In Kenya, policies in the transport sector largely support motorized transport at
the expense of Non-Motorized and Intermediate Modes of Transport (NMIMT).
These policies, together with the absence of vehicle retirement programmes among
other factors, have contributed to increasing numbers of vehicles especially in
cities, towns and urban areas. This increase is not equal in all categories; motor
and auto cycles, saloon cars and station wagons are increasing faster than other
categories such as buses, minibuses/matatus and coaches that are mainly used
for public transportation.
The rise in the number of saloon cars and station wagons is the main focus of
this study as they are predominantly used for private transport in cities, towns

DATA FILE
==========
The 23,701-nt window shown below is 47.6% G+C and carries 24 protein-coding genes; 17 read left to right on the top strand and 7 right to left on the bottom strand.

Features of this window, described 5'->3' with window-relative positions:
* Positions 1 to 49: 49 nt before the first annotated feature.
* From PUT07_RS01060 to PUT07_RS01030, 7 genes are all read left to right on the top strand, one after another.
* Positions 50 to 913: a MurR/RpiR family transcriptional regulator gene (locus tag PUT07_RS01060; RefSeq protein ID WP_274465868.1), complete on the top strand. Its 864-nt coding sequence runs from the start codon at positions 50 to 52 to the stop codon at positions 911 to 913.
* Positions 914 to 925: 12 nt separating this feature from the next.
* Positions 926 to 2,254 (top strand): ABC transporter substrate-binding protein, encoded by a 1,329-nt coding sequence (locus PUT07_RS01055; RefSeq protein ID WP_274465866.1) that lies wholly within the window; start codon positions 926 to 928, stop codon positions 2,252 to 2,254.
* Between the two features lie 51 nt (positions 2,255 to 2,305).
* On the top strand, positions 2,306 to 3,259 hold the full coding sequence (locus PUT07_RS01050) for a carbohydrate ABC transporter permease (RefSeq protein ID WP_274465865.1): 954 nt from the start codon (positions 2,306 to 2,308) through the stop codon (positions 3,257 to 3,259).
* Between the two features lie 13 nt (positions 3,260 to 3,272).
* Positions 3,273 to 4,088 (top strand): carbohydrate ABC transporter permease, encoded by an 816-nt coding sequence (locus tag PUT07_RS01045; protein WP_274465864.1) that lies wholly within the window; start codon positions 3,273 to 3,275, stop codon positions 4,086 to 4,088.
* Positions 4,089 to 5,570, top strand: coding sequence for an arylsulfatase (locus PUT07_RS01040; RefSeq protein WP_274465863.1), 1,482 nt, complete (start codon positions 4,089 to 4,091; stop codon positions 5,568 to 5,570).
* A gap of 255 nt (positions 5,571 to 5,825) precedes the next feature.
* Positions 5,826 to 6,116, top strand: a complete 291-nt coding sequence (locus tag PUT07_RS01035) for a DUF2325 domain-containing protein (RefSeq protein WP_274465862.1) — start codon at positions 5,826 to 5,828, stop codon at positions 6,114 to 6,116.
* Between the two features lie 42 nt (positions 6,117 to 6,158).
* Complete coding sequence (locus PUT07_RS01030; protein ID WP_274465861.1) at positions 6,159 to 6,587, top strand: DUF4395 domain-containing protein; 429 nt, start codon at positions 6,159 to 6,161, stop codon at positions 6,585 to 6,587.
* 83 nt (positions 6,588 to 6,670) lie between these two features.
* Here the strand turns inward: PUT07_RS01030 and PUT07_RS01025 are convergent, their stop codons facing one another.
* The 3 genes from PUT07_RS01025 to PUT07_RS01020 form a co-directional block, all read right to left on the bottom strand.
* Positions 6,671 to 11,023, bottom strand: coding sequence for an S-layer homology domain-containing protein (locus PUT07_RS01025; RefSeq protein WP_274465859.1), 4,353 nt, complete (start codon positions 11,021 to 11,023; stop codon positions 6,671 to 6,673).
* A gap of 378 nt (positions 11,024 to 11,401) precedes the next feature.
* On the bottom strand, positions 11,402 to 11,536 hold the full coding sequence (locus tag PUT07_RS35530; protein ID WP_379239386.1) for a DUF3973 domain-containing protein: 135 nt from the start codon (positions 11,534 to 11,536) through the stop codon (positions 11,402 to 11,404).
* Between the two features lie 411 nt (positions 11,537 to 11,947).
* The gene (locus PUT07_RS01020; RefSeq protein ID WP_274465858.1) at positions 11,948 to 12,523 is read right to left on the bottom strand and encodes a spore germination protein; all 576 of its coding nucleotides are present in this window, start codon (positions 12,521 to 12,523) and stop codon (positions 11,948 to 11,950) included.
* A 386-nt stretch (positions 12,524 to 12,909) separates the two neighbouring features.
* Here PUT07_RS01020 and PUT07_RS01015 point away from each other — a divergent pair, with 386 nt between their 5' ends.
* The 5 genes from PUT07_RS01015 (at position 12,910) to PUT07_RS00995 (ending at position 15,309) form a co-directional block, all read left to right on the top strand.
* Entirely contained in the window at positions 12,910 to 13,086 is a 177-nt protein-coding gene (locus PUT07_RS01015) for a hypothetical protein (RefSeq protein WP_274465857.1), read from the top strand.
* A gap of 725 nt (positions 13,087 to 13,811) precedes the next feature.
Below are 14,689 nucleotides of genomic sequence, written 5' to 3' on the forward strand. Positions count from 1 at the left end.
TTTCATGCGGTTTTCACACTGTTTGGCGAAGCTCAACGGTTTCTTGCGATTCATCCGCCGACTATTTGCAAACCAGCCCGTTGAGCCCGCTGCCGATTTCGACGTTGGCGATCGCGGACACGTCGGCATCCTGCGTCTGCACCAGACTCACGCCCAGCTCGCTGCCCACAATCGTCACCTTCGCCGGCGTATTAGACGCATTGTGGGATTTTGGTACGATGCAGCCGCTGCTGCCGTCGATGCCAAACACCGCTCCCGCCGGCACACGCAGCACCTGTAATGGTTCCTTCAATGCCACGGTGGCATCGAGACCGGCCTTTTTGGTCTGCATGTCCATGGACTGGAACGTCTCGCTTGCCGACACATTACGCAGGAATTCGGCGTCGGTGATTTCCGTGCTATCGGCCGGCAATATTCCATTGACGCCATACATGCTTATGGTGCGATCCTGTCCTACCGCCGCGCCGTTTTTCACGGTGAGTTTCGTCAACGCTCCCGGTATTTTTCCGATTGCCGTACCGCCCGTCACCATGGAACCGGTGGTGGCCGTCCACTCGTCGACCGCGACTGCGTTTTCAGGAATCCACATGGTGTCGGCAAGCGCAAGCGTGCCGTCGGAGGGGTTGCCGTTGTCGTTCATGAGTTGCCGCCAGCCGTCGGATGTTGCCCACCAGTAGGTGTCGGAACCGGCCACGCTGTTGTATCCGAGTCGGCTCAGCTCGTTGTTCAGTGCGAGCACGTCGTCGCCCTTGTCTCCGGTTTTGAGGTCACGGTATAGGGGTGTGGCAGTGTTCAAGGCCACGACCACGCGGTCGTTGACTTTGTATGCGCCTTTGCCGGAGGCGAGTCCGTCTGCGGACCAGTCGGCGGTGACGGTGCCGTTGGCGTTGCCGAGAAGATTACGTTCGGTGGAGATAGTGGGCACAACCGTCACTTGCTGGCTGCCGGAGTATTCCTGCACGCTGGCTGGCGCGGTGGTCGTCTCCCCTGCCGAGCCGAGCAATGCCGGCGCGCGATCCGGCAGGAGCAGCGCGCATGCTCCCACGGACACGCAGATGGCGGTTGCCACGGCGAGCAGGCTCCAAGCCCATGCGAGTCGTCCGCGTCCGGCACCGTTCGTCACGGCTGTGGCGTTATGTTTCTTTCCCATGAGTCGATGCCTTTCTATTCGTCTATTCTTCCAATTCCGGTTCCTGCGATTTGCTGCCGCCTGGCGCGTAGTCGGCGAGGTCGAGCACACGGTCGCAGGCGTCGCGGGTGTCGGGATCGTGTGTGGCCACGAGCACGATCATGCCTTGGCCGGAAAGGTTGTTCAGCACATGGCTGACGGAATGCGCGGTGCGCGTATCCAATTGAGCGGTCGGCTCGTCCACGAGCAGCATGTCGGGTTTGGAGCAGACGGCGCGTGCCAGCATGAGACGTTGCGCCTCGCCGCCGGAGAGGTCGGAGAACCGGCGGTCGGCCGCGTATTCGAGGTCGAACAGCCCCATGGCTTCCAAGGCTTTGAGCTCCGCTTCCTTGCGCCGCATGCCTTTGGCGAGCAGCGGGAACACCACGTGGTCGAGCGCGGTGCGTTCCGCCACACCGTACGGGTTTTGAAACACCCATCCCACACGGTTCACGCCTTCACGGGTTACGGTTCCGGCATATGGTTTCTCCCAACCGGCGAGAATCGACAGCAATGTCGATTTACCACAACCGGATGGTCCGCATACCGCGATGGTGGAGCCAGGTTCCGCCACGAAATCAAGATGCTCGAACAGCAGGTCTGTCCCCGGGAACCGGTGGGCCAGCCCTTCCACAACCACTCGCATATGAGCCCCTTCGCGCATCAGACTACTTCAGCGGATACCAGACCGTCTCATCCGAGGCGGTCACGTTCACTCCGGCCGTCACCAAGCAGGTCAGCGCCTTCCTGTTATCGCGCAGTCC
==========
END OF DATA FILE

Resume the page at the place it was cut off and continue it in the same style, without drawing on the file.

and urban areas, and are largely privately owned. Their predominant use is a
cause of concern as it has the potential of worsening the traffic problems being
experienced now, thus reversing the gains that are intended to be achieved
by the ongoing transport improvement projects. This will include increase in
congestion, pollution and spending on infrastructure, energy scarcity and green
house gas emissions.